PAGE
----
Prisoners' experiences of lockdown
Last week, 11 February 2021, the Prison Reform Trust published its third CAPPTIVE briefing on the impact of the pandemic on people in prison. Based on evidence received from prisoners and their families from June to the present day, the briefing highlights the consequences for prisoners of being locked in their cells for up to 23 hours a day for the past 10 months under conditions which amount to “prolonged solitary confinement”.
It also highlights measures taken by prisons which had made the situation more bearable. These include kindness and empathy from staff, access to exercise and other activities, mental health support, good communications and effective precautions against the disease.
CAPPTIVE is a collaborative project by the Prison Reform Trust and our Prisoner Policy Network, which aims to describe life in prison under the pandemic.
The first CAPPTIVE briefing covered families and communication and the second, regimes, reactions and progression. This, the third briefing, covers precautions against transmission, routine health care, disabilities, prisoners’ well-being, mental health, self-harm, and what helped. CAPPTIVE received 180 responses from prisoners related to health, drawn from 79 identified prisons and six unspecified prisons.
In March 2020, HM Prison and Probation Service introduced measures to protect prisoners and staff in light of Covid-19. This included the introduction of a quarantine regime, ceasing all inter-prison transfers, separating new arrivals, isolating symptomatic prisoners, and shielding vulnerable prisoners.
Under the quarantine regime, time out of cell was severely restricted, leaving the vast majority of the prison population locked in their cells for up to 23 hours a day. The United Nations defines solitary confinement as being held in a cell for 22 hours or more per day. It states that prolonged solitary confinement is cruel, inhuman, or degrading. Prolonged is anything over 15 days.
The vast majority of CAPPTIVE respondents who wrote about the quarantine regime described negative effects for their well-being. Out of 180 prisoner responses on the theme of health, only three (less than 2%) mentioned any personal benefit from the regime of 23 hours isolated in their cell.
People experienced sensory deprivation due to 23-hour confinement in a cell, and many respondents reported feeling fatalistic. CAPPTIVE evidence showed that the regime undermined a person’s sense of identity; took away self-worth; and led to anxieties about the effects of separation on children.
CAPPTIVE evidence suggests that people in prison were very aware that the primary risk of transmission of Covid-19 is from staff. On settled wings in particular, the chances of a prisoner becoming infected by any other route than contact with staff are minimal. This has implications for the precautions taken by officers working on wings.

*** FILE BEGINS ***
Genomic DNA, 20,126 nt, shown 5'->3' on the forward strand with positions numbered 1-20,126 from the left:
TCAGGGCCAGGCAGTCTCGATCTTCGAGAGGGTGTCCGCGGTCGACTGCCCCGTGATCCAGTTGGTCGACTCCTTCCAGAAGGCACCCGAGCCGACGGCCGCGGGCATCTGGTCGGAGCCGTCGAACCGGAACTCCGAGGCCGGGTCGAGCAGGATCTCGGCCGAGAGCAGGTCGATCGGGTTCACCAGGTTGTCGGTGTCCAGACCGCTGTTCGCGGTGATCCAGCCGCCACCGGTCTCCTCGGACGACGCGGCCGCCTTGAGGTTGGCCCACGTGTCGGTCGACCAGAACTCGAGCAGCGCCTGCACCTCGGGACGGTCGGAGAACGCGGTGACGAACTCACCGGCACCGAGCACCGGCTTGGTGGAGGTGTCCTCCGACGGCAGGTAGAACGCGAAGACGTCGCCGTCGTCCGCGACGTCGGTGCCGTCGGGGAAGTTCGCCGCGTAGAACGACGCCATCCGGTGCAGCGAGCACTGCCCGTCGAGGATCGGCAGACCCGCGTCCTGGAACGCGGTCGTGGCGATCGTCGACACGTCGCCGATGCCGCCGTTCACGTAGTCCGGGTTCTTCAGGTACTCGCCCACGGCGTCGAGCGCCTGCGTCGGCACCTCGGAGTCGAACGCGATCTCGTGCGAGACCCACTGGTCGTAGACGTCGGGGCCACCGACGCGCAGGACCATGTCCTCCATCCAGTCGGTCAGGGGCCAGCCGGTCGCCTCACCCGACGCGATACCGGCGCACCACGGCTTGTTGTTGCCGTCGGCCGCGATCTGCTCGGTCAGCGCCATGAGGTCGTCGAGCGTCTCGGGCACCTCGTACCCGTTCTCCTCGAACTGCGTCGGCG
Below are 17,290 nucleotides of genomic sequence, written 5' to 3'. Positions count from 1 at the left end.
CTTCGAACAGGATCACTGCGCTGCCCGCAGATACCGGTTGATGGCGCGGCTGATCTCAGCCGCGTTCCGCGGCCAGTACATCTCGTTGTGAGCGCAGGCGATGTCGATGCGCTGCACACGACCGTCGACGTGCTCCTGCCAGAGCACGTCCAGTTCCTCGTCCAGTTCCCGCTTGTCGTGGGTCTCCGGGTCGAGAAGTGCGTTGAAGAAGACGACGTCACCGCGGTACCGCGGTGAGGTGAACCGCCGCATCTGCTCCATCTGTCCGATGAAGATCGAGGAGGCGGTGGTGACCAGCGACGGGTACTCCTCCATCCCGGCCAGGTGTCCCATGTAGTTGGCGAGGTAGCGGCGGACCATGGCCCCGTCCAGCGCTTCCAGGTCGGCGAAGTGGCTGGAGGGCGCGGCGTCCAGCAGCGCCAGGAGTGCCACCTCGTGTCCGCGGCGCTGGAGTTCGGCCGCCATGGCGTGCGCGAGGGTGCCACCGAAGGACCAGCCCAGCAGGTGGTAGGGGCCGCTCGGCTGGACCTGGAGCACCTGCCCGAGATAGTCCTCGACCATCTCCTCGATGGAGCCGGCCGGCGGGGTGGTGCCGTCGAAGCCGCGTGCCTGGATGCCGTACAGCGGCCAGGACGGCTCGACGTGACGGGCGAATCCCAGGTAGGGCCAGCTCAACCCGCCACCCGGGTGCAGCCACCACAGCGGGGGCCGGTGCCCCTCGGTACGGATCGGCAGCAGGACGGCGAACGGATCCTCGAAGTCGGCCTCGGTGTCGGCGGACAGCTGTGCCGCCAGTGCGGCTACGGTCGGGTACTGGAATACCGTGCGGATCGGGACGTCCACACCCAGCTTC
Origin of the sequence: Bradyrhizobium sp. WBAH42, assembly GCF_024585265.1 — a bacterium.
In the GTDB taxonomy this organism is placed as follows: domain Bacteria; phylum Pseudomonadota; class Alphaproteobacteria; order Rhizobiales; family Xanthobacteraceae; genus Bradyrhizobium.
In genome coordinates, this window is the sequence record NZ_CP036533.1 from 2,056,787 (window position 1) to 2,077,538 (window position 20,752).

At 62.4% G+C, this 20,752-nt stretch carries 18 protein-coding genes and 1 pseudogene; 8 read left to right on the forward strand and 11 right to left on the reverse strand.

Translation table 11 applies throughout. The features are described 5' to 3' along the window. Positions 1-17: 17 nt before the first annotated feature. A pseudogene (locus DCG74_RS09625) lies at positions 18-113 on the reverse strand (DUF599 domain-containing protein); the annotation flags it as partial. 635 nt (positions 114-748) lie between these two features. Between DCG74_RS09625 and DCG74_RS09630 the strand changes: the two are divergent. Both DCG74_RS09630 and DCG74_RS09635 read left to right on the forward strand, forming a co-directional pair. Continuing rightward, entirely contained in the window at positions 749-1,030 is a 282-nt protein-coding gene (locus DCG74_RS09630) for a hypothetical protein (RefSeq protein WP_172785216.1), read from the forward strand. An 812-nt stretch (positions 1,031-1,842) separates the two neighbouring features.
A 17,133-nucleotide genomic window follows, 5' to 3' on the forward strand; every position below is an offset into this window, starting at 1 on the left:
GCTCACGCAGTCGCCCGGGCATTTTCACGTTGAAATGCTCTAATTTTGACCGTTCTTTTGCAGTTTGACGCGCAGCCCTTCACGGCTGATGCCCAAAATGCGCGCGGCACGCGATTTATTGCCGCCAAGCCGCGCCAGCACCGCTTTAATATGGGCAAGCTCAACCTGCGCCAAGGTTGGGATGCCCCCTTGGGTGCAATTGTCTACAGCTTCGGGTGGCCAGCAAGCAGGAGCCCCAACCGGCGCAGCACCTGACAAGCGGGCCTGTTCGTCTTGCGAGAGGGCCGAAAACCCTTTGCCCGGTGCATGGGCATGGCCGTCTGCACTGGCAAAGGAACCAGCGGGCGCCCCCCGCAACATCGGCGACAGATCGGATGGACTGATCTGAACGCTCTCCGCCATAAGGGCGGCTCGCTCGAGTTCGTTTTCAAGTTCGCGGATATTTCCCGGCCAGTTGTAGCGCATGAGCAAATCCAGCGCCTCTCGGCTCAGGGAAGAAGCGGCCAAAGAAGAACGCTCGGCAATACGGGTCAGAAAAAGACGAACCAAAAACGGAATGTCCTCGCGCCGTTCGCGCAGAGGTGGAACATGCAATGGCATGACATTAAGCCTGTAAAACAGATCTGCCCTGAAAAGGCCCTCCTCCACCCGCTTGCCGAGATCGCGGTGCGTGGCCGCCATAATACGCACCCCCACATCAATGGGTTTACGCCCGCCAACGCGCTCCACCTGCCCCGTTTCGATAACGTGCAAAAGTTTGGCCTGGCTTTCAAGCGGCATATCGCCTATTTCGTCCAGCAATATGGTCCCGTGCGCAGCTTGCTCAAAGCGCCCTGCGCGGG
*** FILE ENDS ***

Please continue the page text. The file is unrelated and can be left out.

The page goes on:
In the summer, respondents reported uneven practice, with some staff not wearing PPE in interactions with prisoners, and some prisons not providing prisoners with masks. Staff not wearing masks endangered both prisoners and their colleagues. In October, the prison service circulated guidance on PPE, which should lead to more consistent use by staff and better provision for prisoners.
CAPPTIVE received far more comments about (a lack of) physical distancing than any other precaution. Public health policy advised people to keep two metres apart, especially indoors. Prison wings were never designed to facilitate physical spacing.
The risk of transmission by staff meant that their behaviour was scrutinised by prisoners. CAPPTIVE respondents criticised the neglect of distancing by officers, arguing that their behaviour made the severe restrictions imposed on prisoners hard to justify. To facilitate more activities and association while preventing the transmission of Covid-19, testing may prove a vital tool.
Routine health care
The range of feedback on GP appointments presented a continuum from no GP appointments available, through limited provision, to ‘amazing’. The major innovation reported was GP appointments via telephone. Telemedicine brought mixed reviews; some felt the system worked well, while others expressed concern about the lack of confidentiality of phone calls.